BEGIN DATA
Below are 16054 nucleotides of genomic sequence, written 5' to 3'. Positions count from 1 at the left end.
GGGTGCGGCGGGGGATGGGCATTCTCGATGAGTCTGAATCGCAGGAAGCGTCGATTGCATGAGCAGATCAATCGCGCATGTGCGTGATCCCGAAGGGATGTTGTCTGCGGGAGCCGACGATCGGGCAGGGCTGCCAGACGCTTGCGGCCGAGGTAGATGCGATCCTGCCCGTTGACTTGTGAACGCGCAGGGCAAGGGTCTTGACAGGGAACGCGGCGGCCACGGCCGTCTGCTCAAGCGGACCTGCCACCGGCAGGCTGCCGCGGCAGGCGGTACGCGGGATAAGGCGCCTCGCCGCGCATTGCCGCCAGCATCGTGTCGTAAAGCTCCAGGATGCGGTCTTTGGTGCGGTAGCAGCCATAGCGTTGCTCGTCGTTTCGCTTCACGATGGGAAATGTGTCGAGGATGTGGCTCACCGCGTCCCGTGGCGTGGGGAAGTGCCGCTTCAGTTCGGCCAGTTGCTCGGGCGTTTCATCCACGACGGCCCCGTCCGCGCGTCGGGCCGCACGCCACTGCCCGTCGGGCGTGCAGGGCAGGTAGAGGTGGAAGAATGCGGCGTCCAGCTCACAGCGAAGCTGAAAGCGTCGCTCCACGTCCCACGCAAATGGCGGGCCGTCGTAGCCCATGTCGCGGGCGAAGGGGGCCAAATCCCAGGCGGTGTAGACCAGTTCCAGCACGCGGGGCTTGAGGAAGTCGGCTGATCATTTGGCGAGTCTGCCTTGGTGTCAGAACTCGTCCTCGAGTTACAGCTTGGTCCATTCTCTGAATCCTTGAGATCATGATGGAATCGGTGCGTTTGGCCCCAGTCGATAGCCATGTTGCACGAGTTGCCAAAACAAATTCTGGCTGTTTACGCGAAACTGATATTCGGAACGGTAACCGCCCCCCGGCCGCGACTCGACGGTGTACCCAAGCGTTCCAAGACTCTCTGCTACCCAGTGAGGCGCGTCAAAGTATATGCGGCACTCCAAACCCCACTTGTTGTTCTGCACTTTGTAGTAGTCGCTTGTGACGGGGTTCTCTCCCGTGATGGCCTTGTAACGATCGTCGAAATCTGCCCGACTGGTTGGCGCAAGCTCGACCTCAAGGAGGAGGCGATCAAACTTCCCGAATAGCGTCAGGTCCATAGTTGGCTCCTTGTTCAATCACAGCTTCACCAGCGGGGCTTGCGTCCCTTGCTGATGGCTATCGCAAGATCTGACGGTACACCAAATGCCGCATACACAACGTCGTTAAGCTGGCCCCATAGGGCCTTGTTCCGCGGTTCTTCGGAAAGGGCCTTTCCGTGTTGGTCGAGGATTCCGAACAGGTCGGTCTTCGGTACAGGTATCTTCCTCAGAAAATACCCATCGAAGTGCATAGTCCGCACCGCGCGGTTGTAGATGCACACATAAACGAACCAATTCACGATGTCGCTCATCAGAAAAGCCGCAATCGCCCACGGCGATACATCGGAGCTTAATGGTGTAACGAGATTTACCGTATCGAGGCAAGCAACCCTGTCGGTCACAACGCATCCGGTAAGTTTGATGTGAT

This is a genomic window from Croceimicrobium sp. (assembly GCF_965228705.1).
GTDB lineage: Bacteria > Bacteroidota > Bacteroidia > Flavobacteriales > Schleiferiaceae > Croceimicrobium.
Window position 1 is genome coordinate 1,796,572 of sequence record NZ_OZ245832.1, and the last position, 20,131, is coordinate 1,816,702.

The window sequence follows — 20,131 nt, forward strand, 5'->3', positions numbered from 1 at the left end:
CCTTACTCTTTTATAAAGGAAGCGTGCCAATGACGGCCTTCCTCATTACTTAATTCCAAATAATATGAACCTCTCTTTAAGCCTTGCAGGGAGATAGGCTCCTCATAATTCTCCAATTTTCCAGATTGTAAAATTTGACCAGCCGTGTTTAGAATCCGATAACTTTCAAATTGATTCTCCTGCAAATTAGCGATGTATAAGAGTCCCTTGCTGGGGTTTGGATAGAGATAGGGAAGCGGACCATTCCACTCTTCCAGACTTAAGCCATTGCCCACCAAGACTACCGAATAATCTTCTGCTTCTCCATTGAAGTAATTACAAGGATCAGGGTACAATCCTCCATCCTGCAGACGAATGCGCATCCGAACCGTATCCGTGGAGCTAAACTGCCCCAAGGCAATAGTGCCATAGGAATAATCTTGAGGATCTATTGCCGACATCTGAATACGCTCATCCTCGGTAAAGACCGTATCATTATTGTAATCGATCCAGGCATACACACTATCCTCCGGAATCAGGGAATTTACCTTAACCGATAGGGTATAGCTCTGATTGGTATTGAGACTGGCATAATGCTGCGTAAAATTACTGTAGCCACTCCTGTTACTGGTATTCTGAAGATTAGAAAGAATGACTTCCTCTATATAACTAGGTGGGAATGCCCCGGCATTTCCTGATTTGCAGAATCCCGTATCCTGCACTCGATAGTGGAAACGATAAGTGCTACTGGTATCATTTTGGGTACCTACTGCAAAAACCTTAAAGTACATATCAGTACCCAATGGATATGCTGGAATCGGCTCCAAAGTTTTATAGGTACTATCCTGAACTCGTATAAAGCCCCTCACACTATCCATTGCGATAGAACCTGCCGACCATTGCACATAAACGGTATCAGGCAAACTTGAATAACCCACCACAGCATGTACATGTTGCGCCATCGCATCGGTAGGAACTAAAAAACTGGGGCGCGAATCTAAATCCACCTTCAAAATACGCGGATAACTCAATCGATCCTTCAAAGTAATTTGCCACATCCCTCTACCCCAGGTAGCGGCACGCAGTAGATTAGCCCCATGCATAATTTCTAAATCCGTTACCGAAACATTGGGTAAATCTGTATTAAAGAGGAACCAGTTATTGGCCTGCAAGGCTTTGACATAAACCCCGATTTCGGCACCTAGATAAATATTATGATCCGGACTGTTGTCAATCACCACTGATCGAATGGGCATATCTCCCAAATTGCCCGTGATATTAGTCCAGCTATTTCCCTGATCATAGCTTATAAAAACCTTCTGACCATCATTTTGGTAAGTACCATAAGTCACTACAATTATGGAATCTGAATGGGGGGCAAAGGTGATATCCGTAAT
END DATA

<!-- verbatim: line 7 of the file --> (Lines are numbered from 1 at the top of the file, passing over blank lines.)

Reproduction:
CCTTACTCTTTTATAAAGGAAGCGTGCCAATGACGGCCTTCCTCATTACTTAATTCCAAATAATATGAACCTCTCTTTAAGCCTTGCAGGGAGATAGGCTCCTCATAATTCTCCAATTTTCCAGATTGTAAAATTTGACCAGCCGTGTTTAGAATCCGATAACTTTCAAATTGATTCTCCTGCAAATTAGCGATGTATAAGAGTCCCTTGCTGGGGTTTGGATAGAGATAGGGAAGCGGACCATTCCACTCTTCCAGACTTAAGCCATTGCCCACCAAGACTACCGAATAATCTTCTGCTTCTCCATTGAAGTAATTACAAGGATCAGGGTACAATCCTCCATCCTGCAGACGAATGCGCATCCGAACCGTATCCGTGGAGCTAAACTGCCCCAAGGCAATAGTGCCATAGGAATAATCTTGAGGATCTATTGCCGACATCTGAATACGCTCATCCTCGGTAAAGACCGTATCATTATTGTAATCGATCCAGGCATACACACTATCCTCCGGAATCAGGGAATTTACCTTAACCGATAGGGTATAGCTCTGATTGGTATTGAGACTGGCATAATGCTGCGTAAAATTACTGTAGCCACTCCTGTTACTGGTATTCTGAAGATTAGAAAGAATGACTTCCTCTATATAACTAGGTGGGAATGCCCCGGCATTTCCTGATTTGCAGAATCCCGTATCCTGCACTCGATAGTGGAAACGATAAGTGCTACTGGTATCATTTTGGGTACCTACTGCAAAAACCTTAAAGTACATATCAGTACCCAATGGATATGCTGGAATCGGCTCCAAAGTTTTATAGGTACTATCCTGAACTCGTATAAAGCCCCTCACACTATCCATTGCGATAGAACCTGCCGACCATTGCACATAAACGGTATCAGGCAAACTTGAATAACCCACCACAGCATGTACATGTTGCGCCATCGCATCGGTAGGAACTAAAAAACTGGGGCGCGAATCTAAATCCACCTTCAAAATACGCGGATAACTCAATCGATCCTTCAAAGTAATTTGCCACATCCCTCTACCCCAGGTAGCGGCACGCAGTAGATTAGCCCCATGCATAATTTCTAAATCCGTTACCGAAACATTGGGTAAATCTGTATTAAAGAGGAACCAGTTATTGGCCTGCAAGGCTTTGACATAAACCCCGATTTCGGCACCTAGATAAATATTATGATCCGGACTGTTGTCAATCACCACTGATCGAATGGGCATATCTCCCAAATTGCCCGTGATATTAGTCCAGCTATTTCCCTGATCATAGCTTATAAAAACCTTCTGACCATCATTTTGGTAAGTACCATAAGTCACTACAATTATGGAATCTGAATGGGGGGCAAAGGTGATATCCGTAAT